The Iran Project[edit]

FDD and its CEO, Mark Dubowitz, have been sanctioned by Iran for advocating sanctions against Iran and working to end the Iranian nuclear deal.[34][35][36]

FDD's Iran Program is led by CEO Mark Dubowitz.[37][38][third-party source needed]

In 2008, FDD founded the Iran Energy Project which "conducts extensive research on ways to deny the Iranian regime the profits of its energy sector".[39][third-party source needed] The Wall Street Journal credited FDD with bringing "the idea of gasoline sanctions to political attention."[40] The organization pushed for sanctions against the Central Bank of the Islamic Republic of Iran and its use of Society for Worldwide Interbank Financial Telecommunication (SWIFT) to perform transactions.[citation needed]

The Syria Project[edit]

For years, Syria has been a focus of FDD's research because of its alignment with Iran and support for organizations such as Hezbollah.[41] In 2012, as the Arab Spring spread to Syria, FDD launched "The Syria Project" to support dissident efforts in removing Syrian president Bashar al-Assad from power.[42][third-party source needed] In that effort, FDD facilitated a Skype call between dissidents and U.S. journalists in 2012.[43]

Long War Journal[edit]

The Long War Journal is a FDD project dedicated to reporting the Global War on Terror launched by the United States and its allies following the attacks of September 11, 2001. Under the direction of FDD senior fellows Bill Roggio and Thomas Joscelyn, this website covers stories about countries such as Afghanistan, Pakistan, Somalia, Syria, and Iraq and follows the actions of al Qaeda and its affiliates.[44][third-party source needed] According to the Columbia Journalism Review, "Roggio's greatest service, then, may be the way he picks up where the mainstream press leaves off, giving readers a simultaneously more specific and holistic understanding of the battlefield", but says that "...there have been times when Roggio has done himself a disservice by aligning with bloggers who are more about pushing a conservative agenda."[45]

When it was announced in October 2021 that President Joe Biden's top diplomat for Afghanistan, Zalmay Khalilzad, was stepping down, Bill Roggio of the FDD said, "It is about time he stopped stealing money from the US government. He shoulders a large amount of the blame for shilling for the Taliban."[46]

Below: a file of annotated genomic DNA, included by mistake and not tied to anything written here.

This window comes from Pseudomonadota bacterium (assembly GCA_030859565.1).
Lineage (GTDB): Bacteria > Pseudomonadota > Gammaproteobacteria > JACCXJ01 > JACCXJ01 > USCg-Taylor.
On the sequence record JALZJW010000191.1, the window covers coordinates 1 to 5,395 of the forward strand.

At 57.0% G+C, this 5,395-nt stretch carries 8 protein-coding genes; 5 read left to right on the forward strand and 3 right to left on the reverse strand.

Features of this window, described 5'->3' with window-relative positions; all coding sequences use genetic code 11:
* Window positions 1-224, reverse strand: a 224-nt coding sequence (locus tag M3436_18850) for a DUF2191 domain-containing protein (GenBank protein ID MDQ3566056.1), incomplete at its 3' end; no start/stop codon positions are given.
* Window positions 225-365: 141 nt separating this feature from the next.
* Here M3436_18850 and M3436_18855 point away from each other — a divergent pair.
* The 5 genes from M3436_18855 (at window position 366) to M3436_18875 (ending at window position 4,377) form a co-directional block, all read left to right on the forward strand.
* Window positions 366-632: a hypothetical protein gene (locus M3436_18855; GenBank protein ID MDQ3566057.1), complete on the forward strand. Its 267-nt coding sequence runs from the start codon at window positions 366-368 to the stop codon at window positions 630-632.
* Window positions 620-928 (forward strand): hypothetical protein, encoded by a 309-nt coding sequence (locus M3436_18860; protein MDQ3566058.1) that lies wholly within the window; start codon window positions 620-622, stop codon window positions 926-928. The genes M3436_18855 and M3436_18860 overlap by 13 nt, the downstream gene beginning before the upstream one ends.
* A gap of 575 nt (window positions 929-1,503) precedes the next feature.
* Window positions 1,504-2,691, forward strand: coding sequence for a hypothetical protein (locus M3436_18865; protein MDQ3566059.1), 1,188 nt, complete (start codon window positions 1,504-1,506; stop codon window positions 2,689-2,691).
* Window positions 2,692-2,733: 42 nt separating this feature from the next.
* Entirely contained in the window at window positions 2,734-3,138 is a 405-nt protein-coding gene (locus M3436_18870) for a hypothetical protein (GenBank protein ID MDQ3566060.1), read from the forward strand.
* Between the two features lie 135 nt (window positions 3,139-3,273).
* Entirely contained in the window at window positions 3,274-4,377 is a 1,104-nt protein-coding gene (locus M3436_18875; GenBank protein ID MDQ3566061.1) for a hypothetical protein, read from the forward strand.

European Foundation for Democracy[edit]


Clifford May, FDD's founder and current president


Former staff include:

  • Nir Boms (President)[17]

Board of directors[edit]

As of 2005, members of FDD's board of directors were:


The following people served as advisors to FDD as of 2005:



Arun Kundnani, adjunct professor at New York University, in a review of FDD publication Homegrown Terrorists in the US and UK argues that as a work "typical of many in its approach and conclusions", it does not provide empirical evidence for assumptions it makes and neglects contradicting data as a result of an influence by politics of the publisher and funders, and bias in favor of knowledge claims.[48]

Lawrence Wilkerson has criticized FDD for "pushing falsehood" in support of waging wars.[49]

The International Relations Center features a report on the foundation on its "Right Web" website, a program of the think tank Institute for Policy Studies[50] which, according to its mission statement, seeks to "check the militaristic drift of the country". The report states that "although the FDD is an ardent critic of terrorism, it has not criticized actions taken by Israel against Palestinians that arguably fall into this category".[51]